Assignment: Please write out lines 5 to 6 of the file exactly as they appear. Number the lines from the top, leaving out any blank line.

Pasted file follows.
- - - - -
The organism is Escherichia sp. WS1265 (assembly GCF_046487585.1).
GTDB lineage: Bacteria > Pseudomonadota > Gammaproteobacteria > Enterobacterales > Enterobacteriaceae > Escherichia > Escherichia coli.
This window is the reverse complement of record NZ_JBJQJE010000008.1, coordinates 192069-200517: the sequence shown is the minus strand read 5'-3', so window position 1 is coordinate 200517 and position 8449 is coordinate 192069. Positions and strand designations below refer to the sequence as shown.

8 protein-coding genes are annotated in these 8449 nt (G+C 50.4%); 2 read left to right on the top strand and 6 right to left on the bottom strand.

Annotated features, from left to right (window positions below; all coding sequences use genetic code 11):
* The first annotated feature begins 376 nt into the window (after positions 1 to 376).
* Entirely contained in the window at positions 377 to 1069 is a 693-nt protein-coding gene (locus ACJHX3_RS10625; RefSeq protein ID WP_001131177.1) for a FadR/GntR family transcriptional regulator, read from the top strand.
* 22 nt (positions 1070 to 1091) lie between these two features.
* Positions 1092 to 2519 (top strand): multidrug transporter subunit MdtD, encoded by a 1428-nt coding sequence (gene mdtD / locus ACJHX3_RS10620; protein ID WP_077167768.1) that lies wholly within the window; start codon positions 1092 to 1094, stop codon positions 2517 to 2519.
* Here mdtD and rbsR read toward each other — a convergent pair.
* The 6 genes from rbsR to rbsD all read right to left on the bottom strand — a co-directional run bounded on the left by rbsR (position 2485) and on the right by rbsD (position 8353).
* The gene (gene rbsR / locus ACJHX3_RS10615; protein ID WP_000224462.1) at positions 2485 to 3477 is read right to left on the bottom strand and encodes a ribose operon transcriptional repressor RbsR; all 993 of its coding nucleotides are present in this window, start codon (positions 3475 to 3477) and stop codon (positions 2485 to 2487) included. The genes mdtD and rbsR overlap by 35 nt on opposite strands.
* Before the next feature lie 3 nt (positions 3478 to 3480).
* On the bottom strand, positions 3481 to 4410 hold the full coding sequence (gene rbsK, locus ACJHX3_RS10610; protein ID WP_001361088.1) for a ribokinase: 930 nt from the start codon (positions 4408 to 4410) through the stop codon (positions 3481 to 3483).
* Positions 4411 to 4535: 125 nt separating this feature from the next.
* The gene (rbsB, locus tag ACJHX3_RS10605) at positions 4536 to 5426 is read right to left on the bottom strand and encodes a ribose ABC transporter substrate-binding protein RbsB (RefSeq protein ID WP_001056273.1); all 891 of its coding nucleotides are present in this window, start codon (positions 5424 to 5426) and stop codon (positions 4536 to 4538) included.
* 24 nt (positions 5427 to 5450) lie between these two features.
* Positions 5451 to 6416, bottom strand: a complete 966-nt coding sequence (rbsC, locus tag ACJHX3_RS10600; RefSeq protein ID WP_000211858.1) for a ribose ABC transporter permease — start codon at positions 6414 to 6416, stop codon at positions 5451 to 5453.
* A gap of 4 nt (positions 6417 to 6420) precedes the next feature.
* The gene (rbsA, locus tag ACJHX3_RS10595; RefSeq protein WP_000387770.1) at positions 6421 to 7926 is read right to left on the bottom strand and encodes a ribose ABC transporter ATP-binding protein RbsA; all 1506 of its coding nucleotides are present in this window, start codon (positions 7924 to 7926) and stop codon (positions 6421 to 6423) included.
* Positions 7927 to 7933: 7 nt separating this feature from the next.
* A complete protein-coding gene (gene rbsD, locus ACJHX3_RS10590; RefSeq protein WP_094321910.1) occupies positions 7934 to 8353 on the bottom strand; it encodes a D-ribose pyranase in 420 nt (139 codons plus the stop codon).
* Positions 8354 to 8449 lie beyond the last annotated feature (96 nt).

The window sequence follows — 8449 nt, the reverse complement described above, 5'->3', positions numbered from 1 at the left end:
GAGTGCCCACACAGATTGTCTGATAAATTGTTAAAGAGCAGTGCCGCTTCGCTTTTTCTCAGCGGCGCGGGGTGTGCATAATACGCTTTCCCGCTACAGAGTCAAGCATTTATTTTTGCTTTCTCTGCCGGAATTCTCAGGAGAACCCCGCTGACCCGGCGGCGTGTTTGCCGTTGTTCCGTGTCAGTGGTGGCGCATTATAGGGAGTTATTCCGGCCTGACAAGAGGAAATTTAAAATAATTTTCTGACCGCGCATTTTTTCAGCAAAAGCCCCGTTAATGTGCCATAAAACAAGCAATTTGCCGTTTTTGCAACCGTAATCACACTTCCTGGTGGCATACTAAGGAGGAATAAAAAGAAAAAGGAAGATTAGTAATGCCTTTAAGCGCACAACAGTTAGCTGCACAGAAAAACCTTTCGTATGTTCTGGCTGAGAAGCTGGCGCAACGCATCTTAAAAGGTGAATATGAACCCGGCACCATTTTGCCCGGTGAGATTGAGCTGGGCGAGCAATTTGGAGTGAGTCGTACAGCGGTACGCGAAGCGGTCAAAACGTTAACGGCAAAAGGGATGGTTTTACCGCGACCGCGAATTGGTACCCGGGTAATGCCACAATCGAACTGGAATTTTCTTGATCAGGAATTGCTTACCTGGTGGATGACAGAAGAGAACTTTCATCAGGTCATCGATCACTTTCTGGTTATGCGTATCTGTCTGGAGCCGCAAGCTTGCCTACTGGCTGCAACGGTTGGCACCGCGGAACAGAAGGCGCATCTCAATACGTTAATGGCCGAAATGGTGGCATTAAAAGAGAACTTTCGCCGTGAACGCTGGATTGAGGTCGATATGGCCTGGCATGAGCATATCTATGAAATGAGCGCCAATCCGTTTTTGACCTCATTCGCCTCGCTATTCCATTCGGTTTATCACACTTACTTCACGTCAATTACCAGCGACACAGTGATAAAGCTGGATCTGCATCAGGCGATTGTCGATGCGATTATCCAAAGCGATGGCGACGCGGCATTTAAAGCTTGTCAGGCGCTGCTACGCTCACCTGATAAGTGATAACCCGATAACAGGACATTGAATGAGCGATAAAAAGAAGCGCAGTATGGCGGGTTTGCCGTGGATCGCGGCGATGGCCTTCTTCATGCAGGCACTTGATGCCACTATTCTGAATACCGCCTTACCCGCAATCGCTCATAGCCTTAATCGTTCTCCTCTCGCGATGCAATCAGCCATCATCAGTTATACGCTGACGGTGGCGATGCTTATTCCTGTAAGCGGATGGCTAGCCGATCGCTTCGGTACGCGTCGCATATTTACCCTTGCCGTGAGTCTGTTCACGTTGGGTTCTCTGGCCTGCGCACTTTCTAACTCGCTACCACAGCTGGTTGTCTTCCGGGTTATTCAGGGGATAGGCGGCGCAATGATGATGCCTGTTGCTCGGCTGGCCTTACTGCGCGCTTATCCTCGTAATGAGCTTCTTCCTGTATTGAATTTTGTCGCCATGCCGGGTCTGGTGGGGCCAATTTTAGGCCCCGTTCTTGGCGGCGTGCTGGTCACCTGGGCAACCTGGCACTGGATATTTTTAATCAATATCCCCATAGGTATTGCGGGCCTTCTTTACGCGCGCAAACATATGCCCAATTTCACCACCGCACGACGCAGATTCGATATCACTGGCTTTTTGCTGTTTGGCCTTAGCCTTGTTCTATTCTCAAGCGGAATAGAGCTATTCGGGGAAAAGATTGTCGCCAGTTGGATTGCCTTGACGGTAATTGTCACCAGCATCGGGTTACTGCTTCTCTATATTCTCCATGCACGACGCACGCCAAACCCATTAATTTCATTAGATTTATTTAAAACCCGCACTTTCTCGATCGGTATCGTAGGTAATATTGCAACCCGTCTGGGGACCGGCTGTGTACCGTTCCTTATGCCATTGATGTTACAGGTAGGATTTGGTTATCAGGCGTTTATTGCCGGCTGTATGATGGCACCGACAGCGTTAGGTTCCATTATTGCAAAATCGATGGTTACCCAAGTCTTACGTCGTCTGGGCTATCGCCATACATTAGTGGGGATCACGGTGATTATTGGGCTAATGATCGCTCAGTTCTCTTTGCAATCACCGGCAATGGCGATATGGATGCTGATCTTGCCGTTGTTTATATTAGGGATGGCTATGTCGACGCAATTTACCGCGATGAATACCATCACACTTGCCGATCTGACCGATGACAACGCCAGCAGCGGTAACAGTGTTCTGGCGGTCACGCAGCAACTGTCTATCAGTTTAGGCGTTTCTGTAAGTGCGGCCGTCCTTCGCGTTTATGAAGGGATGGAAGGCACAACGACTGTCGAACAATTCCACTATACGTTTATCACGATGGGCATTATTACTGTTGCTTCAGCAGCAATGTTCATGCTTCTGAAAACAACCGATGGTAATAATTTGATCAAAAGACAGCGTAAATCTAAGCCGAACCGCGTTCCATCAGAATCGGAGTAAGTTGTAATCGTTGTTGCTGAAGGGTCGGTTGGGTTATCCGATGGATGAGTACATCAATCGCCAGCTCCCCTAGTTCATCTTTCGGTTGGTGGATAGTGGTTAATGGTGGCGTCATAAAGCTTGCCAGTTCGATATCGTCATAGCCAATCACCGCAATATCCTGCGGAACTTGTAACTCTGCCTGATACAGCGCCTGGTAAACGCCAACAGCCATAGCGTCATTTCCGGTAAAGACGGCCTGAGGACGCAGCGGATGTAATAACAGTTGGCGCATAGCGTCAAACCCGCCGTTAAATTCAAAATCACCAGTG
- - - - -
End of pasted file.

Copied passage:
Annotated features, from left to right (window positions below; all coding sequences use genetic code 11):
* The first annotated feature begins 376 nt into the window (after positions 1 to 376).